No happy tears in this political drama

Last Tuesday, in Walton, the polling places were jammed. The election created long lines even before the polls opened at 6 a.m.

"Everybody I've talked to had to wait in line, and some of the lines were quite long, so you have to admire someone who is trying to juggle it all. I think a lot of people are coming to her defense," Mayor Jolley said.

"I can't imagine what she's feeling."

Of course, you can imagine it, Mayor Jolley. Everybody in town is whispering that she cost her husband the election.

In a perfect world, the Boone County clerk's office would order a new election. That way, Katie could hold a news conference and stand before her community to explain it all, and ask for another chance.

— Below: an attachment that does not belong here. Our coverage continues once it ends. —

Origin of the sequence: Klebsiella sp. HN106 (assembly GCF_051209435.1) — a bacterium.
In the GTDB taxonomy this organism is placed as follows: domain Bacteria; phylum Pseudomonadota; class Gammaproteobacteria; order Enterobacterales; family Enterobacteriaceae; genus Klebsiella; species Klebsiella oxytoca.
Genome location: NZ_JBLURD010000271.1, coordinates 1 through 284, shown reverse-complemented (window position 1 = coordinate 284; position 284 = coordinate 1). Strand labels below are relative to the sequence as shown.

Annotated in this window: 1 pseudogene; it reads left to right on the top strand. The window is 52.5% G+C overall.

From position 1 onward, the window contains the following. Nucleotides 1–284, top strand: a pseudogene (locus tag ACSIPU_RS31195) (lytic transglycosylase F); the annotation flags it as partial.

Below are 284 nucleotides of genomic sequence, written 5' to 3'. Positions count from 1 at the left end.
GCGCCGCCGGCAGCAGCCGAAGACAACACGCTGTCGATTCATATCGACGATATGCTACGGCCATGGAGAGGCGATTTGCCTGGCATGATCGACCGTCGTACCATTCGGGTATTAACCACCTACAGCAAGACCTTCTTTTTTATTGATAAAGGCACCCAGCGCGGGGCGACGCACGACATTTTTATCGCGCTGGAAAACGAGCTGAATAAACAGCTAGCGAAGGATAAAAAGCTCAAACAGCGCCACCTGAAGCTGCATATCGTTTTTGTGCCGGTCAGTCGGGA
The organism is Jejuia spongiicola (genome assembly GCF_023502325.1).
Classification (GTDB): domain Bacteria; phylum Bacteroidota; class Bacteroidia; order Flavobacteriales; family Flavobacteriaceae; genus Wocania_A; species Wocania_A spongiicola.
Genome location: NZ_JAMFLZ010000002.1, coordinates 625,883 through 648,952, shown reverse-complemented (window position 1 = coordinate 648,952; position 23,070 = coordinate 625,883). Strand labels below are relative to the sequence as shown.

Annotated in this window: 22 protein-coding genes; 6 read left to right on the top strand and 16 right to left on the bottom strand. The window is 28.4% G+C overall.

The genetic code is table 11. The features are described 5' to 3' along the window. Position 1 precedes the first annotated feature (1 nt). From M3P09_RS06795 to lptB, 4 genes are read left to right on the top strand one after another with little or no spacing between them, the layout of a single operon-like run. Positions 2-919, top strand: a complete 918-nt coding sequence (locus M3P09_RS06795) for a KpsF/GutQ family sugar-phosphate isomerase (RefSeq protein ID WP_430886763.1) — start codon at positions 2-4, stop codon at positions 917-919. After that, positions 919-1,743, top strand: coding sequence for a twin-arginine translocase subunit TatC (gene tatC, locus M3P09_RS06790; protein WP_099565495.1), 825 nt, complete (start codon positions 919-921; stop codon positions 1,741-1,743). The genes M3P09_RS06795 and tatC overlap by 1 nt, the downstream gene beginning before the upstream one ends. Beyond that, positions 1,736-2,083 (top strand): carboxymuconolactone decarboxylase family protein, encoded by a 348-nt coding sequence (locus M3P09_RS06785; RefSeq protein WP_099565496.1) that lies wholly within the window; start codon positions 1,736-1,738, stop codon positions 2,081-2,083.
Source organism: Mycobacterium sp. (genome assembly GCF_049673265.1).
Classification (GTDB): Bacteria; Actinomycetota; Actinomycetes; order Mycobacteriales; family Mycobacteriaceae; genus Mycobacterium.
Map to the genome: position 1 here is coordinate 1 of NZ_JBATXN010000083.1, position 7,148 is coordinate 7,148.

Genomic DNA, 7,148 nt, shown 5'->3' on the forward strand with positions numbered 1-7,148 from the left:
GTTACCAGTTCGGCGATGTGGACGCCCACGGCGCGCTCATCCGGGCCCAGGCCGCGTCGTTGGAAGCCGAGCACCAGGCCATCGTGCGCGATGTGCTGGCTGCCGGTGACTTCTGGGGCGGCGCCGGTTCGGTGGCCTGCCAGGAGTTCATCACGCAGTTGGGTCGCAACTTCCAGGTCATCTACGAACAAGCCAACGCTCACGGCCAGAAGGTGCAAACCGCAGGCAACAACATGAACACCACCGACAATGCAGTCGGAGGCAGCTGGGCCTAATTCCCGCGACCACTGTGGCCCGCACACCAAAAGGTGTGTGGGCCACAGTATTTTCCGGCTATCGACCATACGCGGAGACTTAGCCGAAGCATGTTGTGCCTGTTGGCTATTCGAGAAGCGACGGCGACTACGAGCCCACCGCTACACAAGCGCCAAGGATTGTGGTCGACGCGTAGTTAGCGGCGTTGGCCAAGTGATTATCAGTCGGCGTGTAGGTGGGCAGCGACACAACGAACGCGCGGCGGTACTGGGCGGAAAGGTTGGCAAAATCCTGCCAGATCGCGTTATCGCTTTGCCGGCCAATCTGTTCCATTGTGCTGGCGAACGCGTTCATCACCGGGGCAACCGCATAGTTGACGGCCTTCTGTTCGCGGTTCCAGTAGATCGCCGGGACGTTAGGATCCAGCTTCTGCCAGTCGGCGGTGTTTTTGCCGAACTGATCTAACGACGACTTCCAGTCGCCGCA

It would be one heck of an emotional news conference.

And in a truly perfect political world, Bobby would run up onto the stage, shouting, "I love you, Katie! Honey, it's all my fault. I told you that you didn't have to go vote."

Katie: "I love you, Bobby!"

Bobby: "Oh, baby, I love you, too!"

They embrace. The reporters weep happy tears. The politicians weep happy tears. The editorial writers weep happy tears. And the opponent also weeps tears, but not so happy. Why?

Because Bobby McDonald would win in a landslide.

Unfortunately, real life didn't accommodate this scenario. Kenny Brown, the Boone County clerk, told us there won't be a do-over.

He said each candidate has until Tuesday afternoon to demand a recanvass of the results from the voting machines.

"If that doesn't happen on Tuesday, we'll immediately start calling the candidates and ask them what's a good day that they can come in and we do the coin toss."

Brown said in Texas, they roll the dice. But in Kentucky, it's a dramatic and terrible toss of a coin. The tension will be ridiculous.

And all I hope is that no dogs get hurt. I just couldn't take it.

jskass@tribune.com

twitter @John_Kass

CHICAGO

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